From Derek Sivers as he speaks about people searching for their “purposes” or “passion”.
When we’re actually engaged in the flow of fascinating work, we don’t think in these terms. The task at hand fills our mind. The task itself is what keeps us up all night, not some extracted story of purpose.
Years ago my business almost died because I followed my “passion”. I had a bit of success coaching people on YouTube and bought into the huckster rhetoric that if I just did what I loved success would manifest itself. Positive psychology hucksters and “productivity gurus” stick with this happiness rhetoric because it lets them convince you that if you don’t manifest your adversity into success, it’s a personal failing. Plus when you fail, they have a “pro” course or special coaching that will help you learn to manifest your success.
The only ones being successful in that realm are the ones selling you courses on how to be successful.
Happiness rhetoric also lets the few successful people tell themselves the lie that the “poor” people who purchase their courses are being inspired by their success.
The lie of meritocracy isn’t far off the scam that is happiness gurus. Meritocracy presumes that everyone starts with an equal chance at success and it’s the fault of your decisions if you didn’t make it. They’d discount the fact that a middle-aged white dude can get away with pretty much anything, while my successful friend who is from a local First Nation (Indian) regularly gets pulled over and asked how they afford a nice car and where the drugs are.
I think what Derek Sivers misses above is that only a very few people have the chance to sit down and pursue something so interesting that the task fills their minds. Most people have to work a job they don’t particularly love, for not quite enough money, to purchase a bunch of crap that will break and need to be purchased again. The idea that you can lose yourself in your work because it’s just so damn interesting is an idea that is only viable for a small portion of the population.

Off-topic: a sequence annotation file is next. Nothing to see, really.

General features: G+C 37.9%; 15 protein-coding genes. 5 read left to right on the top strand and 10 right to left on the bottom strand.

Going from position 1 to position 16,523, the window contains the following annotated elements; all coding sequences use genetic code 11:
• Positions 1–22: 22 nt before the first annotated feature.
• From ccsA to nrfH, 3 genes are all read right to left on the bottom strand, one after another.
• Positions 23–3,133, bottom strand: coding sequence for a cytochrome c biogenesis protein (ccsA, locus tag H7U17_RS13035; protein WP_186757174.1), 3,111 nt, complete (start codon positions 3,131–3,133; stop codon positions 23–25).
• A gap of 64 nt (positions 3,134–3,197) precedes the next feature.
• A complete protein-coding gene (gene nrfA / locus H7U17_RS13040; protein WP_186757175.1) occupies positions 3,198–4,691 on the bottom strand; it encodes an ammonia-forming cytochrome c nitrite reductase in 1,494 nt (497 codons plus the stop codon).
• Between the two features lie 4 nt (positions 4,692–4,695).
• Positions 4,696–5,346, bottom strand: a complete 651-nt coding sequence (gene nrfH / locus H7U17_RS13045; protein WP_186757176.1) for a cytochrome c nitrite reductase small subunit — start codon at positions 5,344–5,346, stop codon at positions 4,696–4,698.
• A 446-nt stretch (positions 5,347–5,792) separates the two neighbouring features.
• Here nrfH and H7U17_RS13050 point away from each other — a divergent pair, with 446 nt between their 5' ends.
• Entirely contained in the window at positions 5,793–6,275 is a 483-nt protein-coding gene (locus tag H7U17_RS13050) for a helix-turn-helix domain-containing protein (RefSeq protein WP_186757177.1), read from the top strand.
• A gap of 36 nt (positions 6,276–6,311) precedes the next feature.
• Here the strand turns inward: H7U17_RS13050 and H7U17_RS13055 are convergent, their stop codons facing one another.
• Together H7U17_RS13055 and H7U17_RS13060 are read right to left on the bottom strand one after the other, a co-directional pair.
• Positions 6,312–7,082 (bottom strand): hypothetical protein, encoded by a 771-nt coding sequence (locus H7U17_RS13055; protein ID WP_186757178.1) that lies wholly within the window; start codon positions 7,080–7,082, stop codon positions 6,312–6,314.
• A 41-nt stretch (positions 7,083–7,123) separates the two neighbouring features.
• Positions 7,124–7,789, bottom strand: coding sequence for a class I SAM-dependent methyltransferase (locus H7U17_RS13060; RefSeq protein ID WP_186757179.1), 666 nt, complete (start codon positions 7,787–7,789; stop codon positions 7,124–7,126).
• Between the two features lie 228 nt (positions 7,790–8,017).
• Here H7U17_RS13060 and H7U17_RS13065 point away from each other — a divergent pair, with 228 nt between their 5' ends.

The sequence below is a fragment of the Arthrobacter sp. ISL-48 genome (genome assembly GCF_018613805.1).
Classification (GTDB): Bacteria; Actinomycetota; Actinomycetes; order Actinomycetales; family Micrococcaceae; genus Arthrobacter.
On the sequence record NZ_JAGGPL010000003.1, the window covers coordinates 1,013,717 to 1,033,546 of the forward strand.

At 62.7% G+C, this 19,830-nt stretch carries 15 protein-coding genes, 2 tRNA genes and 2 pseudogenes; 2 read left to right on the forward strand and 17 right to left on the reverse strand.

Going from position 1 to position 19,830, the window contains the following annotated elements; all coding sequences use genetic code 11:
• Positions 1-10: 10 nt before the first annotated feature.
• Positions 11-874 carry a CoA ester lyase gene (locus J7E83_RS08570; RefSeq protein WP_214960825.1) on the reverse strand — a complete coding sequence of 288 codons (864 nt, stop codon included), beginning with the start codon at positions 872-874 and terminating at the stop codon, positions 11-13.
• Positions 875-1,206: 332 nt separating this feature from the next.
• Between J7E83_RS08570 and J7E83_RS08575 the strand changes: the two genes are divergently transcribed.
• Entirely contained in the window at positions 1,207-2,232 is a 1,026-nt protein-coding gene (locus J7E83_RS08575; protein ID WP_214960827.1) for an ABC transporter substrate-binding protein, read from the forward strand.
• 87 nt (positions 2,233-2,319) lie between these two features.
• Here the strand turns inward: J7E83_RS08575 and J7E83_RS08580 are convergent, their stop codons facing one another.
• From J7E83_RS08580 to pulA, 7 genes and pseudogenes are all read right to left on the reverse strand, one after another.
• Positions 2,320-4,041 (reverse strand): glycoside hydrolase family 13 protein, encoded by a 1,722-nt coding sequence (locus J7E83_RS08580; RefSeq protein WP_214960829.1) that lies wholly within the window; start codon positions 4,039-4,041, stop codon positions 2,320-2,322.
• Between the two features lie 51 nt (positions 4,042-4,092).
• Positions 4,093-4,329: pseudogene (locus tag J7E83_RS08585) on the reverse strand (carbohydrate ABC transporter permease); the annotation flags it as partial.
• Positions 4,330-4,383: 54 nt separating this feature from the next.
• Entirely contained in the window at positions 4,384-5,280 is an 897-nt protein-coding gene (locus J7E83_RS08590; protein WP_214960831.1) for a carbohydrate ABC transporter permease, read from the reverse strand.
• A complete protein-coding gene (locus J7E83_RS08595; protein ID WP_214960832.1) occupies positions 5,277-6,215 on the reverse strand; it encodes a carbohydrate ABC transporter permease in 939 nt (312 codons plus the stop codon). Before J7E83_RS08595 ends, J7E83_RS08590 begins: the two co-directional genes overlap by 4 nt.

Plus, sometimes a job is just a job. The lie that your work must be the most fulfilling thing you do is a recipe for your employer to treat you like shit because your job is so fulfilling. It’s a recipe for them to tell you work is like family when they want you to work more, but if you get cancer they’re not paying you for years as you’re sick and helping you pay off medical debt. It’s only family when your job needs something from you. When you need something from work, it’s just business and you’re not supposed to take it personally.
I find my programming work stimulating and I enjoy getting paid well for it, but it’s just a job. I don’t think that slinging PHP is my calling or a purpose in my life. It’s a job that pays well and lets me have free time to fix my house ride bikes and bake with my kids.